UN Study Erred on Glacier Size, Melting Rate, Scientists Say
By Alex Morales
Jan. 21 (Bloomberg) -- A single paragraph in the United Nations’ most comprehensive report on climate change contains three factual errors, scientists said.
The UN Intergovernmental Panel on Climate Change, or IPCC, said in the 2007 report that Himalayan glaciers are receding faster than elsewhere when they are not, overestimated the area covered by the Asian ice masses by a factor of 15 and said they may shrink four-fifths by 2035 rather than 2350, four researchers said in a letter to the journal Science.
“These errors could have been avoided had the norms of scientific publication, including peer review and concentration upon peer-reviewed work, been respected,” the researchers based in the U.S., Canada and Austria wrote.
The Nobel Prize-winning IPCC has come under fire from global-warming skeptics for exaggerating glacier melt, prompting its chief, Rajendra Pachauri, to say the panel will re-examine the findings. India Prime Minister Manmohan Singh’s special envoy on climate change, Shyam Saran, said yesterday that his country plans a comprehensive study of glacial melt.
“In drafting the paragraph in question, the clear and well-established standards of evidence, required by the IPCC procedures, were not applied properly,” the UN panel said late yesterday in a statement posted on its Web site.
The researchers who wrote to Science are Georg Kaser, professor of glaciology at the University of Innsbruck, Austria; Graham Cogley, a professor of geography at Trent University in Peterborough, Canada; Jeffrey Kargel, a researcher at the University of Arizona in Tucson; and Cornelis van der Veen, a professor of geography at the University of Kansas in Lawrence.
Kaser, who contributed to the 2007 report though not the chapter in question, said today in a telephone interview that glaciers are “dramatically melting around the world” and that the errors will be welcomed by climate-change skeptics. He also said his confidence in the IPCC’s work is “unbroken.”
“Compare it with a huge buffet, and a lot of cooks have contributed, and when it came to this little bit of mayonnaise something went wrong but the rest of the buffet is perfect,” Kaser said.
The passage under debate is attributed to a 2005 report by the environmental group WWF and states:
“Glaciers in the Himalaya are receding faster than in any other part of the world and, if the present rate continues, the likelihood of them disappearing by the year 2035 and perhaps sooner is very high if the Earth keeps warming at the current rate. Its total area will likely shrink from the present 500,000 to 100,000 km2 by the year 2035.” A half-million square kilometers is about 200,000 square miles.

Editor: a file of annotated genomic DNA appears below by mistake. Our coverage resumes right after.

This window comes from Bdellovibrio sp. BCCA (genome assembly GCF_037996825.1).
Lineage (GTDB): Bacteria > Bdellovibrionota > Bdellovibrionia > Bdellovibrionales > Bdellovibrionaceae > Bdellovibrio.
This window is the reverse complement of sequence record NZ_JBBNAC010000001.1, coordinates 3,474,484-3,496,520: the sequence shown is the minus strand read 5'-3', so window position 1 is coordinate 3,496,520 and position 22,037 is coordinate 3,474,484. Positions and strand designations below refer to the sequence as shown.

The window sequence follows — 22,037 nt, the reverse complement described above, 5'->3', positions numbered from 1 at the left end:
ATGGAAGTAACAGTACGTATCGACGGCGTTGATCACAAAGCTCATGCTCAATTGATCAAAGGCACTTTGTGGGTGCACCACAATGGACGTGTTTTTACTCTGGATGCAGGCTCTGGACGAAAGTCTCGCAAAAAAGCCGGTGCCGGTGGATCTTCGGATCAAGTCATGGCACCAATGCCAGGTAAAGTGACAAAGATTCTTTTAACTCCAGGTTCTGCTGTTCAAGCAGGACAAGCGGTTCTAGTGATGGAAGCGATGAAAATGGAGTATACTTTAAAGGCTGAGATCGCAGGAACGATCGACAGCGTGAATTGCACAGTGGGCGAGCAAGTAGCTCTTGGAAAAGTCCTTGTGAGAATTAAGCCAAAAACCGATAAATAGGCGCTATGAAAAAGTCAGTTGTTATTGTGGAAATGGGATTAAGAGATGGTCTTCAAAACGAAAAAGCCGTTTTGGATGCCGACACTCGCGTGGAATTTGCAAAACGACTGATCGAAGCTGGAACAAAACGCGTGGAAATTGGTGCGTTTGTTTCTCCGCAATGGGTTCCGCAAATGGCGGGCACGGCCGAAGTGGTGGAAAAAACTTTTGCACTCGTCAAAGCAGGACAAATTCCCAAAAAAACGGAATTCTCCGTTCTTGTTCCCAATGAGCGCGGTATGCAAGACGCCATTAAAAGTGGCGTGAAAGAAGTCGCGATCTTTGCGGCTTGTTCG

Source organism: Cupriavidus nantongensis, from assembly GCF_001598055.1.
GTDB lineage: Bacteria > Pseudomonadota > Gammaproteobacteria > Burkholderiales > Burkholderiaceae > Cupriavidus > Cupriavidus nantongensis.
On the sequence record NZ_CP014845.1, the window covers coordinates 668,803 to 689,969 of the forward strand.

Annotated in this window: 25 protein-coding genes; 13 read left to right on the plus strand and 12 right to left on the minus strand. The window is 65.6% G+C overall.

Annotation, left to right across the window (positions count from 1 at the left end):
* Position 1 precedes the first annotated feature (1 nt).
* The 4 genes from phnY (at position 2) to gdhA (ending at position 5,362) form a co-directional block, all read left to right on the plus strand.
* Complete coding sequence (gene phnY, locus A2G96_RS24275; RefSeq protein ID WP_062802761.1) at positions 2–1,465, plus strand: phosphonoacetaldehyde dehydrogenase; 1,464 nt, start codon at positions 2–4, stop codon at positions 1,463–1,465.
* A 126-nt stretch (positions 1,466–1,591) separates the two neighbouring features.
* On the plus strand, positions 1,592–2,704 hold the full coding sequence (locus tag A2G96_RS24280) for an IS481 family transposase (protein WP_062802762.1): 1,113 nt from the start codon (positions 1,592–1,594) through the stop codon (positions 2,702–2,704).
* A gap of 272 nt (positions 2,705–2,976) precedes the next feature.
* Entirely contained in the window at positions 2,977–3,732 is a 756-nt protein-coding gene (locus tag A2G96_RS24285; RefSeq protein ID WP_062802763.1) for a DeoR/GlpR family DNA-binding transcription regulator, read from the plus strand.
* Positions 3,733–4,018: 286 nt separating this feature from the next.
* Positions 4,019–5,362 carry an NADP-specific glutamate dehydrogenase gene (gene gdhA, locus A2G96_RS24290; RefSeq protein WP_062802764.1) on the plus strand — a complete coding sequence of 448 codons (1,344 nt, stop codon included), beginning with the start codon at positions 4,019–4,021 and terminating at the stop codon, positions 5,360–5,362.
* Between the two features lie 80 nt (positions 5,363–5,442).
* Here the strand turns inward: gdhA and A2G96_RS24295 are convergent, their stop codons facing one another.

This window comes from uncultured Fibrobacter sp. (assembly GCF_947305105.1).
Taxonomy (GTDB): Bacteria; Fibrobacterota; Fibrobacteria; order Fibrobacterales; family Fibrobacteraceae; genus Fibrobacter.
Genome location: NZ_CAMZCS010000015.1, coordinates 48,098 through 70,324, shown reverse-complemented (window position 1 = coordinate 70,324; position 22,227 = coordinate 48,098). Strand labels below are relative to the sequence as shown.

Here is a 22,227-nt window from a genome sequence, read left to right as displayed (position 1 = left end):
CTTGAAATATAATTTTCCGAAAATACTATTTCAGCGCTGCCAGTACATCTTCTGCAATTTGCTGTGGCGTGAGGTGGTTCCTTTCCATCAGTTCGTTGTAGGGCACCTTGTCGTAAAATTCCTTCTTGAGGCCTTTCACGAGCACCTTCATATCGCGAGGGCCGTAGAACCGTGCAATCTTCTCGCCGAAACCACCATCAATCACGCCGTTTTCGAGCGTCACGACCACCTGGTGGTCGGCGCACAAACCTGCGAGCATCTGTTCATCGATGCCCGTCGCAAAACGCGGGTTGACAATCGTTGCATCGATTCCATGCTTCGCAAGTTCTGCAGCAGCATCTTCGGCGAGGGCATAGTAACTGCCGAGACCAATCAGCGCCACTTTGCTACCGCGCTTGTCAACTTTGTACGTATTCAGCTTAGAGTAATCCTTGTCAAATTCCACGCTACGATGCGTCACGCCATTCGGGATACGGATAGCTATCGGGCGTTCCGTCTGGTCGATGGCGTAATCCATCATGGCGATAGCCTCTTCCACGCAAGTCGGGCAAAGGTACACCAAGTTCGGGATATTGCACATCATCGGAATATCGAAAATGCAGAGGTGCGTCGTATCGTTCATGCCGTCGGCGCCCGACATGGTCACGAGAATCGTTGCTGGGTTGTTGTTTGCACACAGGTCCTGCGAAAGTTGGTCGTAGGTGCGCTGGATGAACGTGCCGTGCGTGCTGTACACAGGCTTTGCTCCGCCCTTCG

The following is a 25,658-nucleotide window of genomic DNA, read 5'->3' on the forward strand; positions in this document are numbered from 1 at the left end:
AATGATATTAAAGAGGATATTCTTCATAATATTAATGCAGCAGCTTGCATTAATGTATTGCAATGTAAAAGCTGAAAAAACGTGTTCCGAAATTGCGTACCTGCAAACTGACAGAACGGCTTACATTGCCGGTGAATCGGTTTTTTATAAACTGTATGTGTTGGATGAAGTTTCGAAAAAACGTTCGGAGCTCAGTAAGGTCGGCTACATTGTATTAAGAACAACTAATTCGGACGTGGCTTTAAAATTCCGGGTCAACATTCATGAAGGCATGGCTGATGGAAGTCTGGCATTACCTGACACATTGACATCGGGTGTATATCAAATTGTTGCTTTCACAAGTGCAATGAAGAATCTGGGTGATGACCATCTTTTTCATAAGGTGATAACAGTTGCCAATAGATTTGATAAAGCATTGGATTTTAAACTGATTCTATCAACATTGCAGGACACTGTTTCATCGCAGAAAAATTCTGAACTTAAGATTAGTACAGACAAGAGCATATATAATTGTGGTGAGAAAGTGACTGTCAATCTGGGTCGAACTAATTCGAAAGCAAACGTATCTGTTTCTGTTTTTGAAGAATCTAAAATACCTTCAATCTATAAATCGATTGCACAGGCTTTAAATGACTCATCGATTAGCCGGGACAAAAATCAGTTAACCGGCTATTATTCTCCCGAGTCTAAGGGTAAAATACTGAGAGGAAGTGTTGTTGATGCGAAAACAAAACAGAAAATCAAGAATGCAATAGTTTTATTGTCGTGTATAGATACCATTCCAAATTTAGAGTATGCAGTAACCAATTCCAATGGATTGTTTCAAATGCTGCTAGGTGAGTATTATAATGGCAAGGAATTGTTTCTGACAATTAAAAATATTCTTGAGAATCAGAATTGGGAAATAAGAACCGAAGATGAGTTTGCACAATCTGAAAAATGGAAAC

The 2035 date has already been subject to criticism amid claims it stemmed from a 1999 article in the New Scientist magazine, which the WWF report cited. Syed Iqbal Hasnain, the Indian researcher quoted in the New Scientist piece, told Bloomberg in a Jan. 19 interview that he was “misquoted.” The article’s author, Fred Pearce, said he stands by his report.
“I stand by my report of what Hasnain told me 11 years ago,” Pearce said today in an e-mail. “I have been in touch with him since, including last week, and he has never complained to me about it.”
The letter to Science said that the extent given for Himalayan glaciers in the IPCC report of 500,000 square kilometers may refer instead to the global total area of glaciers and ice caps because the Asian mountain range contains only about 33,000 square kilometers of glaciers.
Another error identified by the researchers is the claim that Himalayan glaciers are receding faster than those elsewhere. The rate of retreat isn’t “exceptional,” they wrote, citing a study of melt from 2000 through 2005 by the World Glacier Monitoring service in Switzerland.
The researchers said that rather than the New Scientist piece, the source of the 2035 date may be a transposition of numbers from a 1996 study that said the global extent of glaciers may shrink to 100,000 square kilometers by 2350.
“This number is so entirely wrong” that it would entail raising the level at which summer temperatures are at freezing point from about 5,000 meters (16,000 feet) to the summit of Mount Everest, which stands at 8,850 meters, Kaser said. “That would require a warming of 18 degrees Celsius (32 Fahrenheit).”